I've sometimes found the two of them on the sofa or in their bedrooms sitting quietly with Luca reading him a book or two. Very precious moments, especially when they're both blowing the wind in We're Going on a Bear Hunt.

Sam McBratney's tales of Little Nutbrown Hare and Big Nutbrown Hare are wonderful, especially for picking at the start of each season.

Peepo! Do you know that one? Janet and Allan Ahlberg's names are synonymous with good children's books, and this one is a classic. Old-fashioned, nostalgic and adorably charming, Peepo is a keeper.

Lastly, we're all allowed at least one book that we dread whenever our children's little hands reach for them... The Tiger Who Came to Tea, whilst very special because of the place it's had in this family's bedtime hour for the last four years, reminds me every time of its author's fondness for 'and'. And then, and all Daddy's beer, and he went, and Sophie found... I decided that I'd count them for you. Thirty-four instances of 'and'. A whole lot of 'ands' in this one little story, but don't let that put you off. Every young child should have this one – if only so that you have to answer questions about the water in the tap.

Over the last few weeks, I've been looking at new books from favourite authors and authors we haven't come across before, trying to be a little more careful about how I fill their space and choosing ones that will really capture their imagination. I'm looking forward to reading Again and Blue Chameleon, both by Emily Gravett, plus Ernest and Solomon Crocodile by Catherine Rayner. Pat Hutchins' Rosie's Walk is another I think they will like.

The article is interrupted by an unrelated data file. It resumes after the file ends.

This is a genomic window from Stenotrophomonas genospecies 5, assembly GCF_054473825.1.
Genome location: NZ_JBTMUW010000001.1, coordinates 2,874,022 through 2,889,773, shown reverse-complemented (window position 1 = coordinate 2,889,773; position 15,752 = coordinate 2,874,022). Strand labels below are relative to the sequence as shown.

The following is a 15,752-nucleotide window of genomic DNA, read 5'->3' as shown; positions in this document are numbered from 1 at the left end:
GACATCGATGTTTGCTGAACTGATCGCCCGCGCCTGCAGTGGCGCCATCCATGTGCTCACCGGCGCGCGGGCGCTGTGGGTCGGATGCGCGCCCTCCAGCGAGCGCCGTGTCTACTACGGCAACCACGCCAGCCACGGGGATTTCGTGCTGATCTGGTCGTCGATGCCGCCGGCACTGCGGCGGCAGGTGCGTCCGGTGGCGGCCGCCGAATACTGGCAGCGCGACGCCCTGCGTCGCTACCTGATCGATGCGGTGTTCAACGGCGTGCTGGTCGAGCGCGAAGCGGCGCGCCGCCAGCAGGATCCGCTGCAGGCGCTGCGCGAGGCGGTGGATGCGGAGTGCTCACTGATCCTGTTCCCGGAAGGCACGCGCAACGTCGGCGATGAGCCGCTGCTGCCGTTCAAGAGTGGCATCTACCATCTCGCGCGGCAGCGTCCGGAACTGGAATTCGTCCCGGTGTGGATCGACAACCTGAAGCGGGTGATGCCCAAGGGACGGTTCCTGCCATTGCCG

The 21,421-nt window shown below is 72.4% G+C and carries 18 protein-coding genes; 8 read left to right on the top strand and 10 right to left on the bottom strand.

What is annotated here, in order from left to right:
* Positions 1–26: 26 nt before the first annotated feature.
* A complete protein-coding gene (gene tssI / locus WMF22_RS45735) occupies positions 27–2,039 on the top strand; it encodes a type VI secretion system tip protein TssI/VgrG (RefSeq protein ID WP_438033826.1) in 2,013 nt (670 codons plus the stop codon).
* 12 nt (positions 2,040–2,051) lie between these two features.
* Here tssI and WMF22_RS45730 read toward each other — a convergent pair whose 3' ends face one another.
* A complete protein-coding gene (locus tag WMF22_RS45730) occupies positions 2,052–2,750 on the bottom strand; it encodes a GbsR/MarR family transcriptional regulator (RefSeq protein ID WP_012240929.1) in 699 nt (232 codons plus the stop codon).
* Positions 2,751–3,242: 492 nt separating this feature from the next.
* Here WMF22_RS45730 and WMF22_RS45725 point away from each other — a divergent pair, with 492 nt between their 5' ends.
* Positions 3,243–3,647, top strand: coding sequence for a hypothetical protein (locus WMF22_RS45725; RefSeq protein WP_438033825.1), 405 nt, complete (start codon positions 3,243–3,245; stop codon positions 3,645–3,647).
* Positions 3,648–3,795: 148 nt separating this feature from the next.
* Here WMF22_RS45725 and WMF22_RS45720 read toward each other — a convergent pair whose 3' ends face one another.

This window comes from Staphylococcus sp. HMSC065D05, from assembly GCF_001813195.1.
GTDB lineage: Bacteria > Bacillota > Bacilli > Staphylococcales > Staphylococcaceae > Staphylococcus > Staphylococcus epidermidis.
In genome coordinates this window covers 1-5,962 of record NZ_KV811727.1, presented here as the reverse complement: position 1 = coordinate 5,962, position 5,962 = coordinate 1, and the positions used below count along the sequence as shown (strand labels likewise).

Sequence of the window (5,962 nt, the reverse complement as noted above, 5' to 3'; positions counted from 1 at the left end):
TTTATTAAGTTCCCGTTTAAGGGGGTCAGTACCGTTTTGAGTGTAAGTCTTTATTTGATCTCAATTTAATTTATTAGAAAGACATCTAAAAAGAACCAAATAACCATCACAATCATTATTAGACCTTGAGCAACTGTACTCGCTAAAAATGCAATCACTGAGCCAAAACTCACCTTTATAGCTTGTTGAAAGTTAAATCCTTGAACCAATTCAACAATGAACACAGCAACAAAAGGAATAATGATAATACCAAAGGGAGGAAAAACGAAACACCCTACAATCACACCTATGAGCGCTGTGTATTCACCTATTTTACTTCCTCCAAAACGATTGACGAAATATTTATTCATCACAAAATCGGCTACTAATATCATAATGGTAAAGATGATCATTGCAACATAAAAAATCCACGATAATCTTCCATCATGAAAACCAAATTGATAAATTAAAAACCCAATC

And just because I want to pore over this one: Oliver Jeffers' This Moose Belongs to Me.

Because WE have to love storytime, too. Don't you think?

What's on your list for new books? What are your favourites and which ones irritate you (just a little bit)?


  1. I bought Enid Blytons Faraway Tree and Wishing Chair series and we are reading them at the moment. I loved them as a child and I still love them now.

  2. Loved this post. We too LOVE Hairy Maclary & Zachary Quack but our favourite is Slinky Malinki and Sticky Beak Syd....

    You definitely gave me something to think about. My view with books has always been 'you can never have enough' - they are one of the only things I hang onto... I wonder why? Perhaps it comes from my Dad, he loved hanging onto books. I went through his books with him, one by one when he was moving to a tinier place. It was tough but we did it.

    I think it's time for me to do the same! Pass them along, pass them along!


    1. I know Sarah. I always thought the 'less is more' approach didn't apply to books. To toys, yes. But books? Surely not. But I see now that it does. I think it was the word 'consume' that got me. More books means we end up consuming rather than slowly enjoying. It struck a chord with me anyway. Slinky Malinki often comes out of the library too but we haven't read it for AGES, so I must reserve that one again for Kian. x

  3. this is a wonderful post ... looking forward to writing a couple of these books down. a number of our favorites are also on your list!